The Road Home

We're Back! The group landed Wednesday afternoon at Chicago O'hare, after having little trouble on the the trip home. Our odyssey spanning halfway across the globe came to an anticlimactic end as we grabbed our luggage, said goodbyes, and dispersed in all different directions. It felt good to return to somewhere familiar, climb into my own bed and fall asleep. I had been looking forward to going home, seeing friends, sharing stories. Even just being able to drink as much tap water as I wanted without getting a visit from a friend was a welcome fantasy. I went to sleep with a smile on my face that night, but the feeling of being content quickly faded. Waking up the next morning, I felt empty. 

Just the other day I was remarking at the glory of the clouds swiftly rolling off the immense Table Mountain, wearing just a tshirt, and a pair of khaki shorts and sandals. Today, I'm watching the snow fall softly to the ground, covered in head to toe with clothes that cover my sunkissed skin. Nothing here has changed since I left at the beginning of the month, but I myself have changed drastically. I've been places, seen things, felt feelings far different from anything that could happen here. I've seen striking natural beauty in Etosha National Park that has no parallel anywhere else on Earth. I've tried to grasp at the struggles of those living a level of poverty far more jarring than anything the US. It doesn't seem natural to experience such strong experiences only to be thrown back into the business as usual mindset. It doesn't seem natural to have spent all of those life changing moments with the same 26 people for the entire month, and just leave them with a simple hug and goodbye.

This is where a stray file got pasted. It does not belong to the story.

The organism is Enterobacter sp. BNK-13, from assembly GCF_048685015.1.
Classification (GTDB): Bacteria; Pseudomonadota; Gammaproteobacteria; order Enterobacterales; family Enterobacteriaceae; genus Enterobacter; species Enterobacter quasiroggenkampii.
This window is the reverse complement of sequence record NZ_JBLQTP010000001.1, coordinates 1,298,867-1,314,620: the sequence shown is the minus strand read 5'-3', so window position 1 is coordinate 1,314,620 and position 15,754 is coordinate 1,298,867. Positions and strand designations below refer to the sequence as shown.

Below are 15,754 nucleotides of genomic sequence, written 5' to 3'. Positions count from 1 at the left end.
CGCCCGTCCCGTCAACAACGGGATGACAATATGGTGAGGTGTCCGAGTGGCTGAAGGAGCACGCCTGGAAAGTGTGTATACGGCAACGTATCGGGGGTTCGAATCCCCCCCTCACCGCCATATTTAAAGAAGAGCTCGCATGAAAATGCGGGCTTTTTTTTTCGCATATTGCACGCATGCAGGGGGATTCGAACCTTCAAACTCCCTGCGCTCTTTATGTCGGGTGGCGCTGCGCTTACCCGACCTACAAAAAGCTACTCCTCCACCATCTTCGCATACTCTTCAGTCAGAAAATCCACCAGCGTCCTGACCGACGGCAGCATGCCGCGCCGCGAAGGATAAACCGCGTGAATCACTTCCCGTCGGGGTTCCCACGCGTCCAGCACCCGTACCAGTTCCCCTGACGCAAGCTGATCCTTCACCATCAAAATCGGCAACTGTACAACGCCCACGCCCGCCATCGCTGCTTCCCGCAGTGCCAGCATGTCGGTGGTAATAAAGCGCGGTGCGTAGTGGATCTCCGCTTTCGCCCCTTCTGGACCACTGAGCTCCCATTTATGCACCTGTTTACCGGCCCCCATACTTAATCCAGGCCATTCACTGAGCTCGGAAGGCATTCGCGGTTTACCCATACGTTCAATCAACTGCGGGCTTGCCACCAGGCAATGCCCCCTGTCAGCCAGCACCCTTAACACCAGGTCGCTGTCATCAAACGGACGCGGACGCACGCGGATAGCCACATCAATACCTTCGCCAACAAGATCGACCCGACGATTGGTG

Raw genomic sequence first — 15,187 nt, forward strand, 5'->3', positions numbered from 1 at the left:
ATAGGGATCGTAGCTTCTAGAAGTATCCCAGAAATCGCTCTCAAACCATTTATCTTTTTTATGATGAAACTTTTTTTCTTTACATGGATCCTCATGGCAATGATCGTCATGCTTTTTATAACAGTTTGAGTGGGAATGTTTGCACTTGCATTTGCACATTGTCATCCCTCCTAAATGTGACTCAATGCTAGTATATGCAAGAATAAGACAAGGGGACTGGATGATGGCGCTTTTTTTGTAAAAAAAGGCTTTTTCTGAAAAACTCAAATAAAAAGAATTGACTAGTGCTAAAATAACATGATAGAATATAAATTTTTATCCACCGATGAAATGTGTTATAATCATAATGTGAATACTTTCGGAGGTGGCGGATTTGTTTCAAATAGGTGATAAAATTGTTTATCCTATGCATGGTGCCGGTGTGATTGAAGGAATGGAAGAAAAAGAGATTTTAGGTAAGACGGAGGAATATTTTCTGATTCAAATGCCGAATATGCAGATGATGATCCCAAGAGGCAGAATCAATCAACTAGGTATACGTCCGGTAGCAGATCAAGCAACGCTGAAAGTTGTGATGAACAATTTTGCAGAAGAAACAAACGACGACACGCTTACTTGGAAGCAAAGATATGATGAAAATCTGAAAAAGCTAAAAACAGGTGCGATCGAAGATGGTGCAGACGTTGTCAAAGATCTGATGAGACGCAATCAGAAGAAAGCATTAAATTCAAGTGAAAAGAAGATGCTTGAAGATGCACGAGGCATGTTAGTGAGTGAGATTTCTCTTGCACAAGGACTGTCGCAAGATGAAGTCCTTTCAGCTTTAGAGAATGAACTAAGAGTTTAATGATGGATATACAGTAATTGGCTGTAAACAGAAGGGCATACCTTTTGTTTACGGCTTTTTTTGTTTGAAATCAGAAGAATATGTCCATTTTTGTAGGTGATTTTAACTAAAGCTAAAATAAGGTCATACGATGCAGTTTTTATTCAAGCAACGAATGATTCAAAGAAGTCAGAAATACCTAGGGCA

Unfortunately, this is the way it has to be. The group will meet again next Friday, February 9, for a homecoming concert (7 p.m. in the NRH), and we'll stay in touch after that, but almost everyone we involve in our lives after that won't have had the experience our choir had. Our friends at home don't know the students of Oshigambo High School or the sweet children living in the townships of Cape Town. Our family hasn't felt the warm welcome from the brothers and sisters of Eureka Lutheran in Elsie's River or the Oniipa Cathedral. Those we argue with, don't know what it's like to have no economic mobility regardless of how hard you work. Even more, they may never know these experiences. They won't see the world in the same way, but that is alright. We will share our experiences with those who lend their ears, but even if they won't listen and we have no one to share with, that is alright. We will still tell them to "feel at home."

Soli Deo Gloria,

John Lof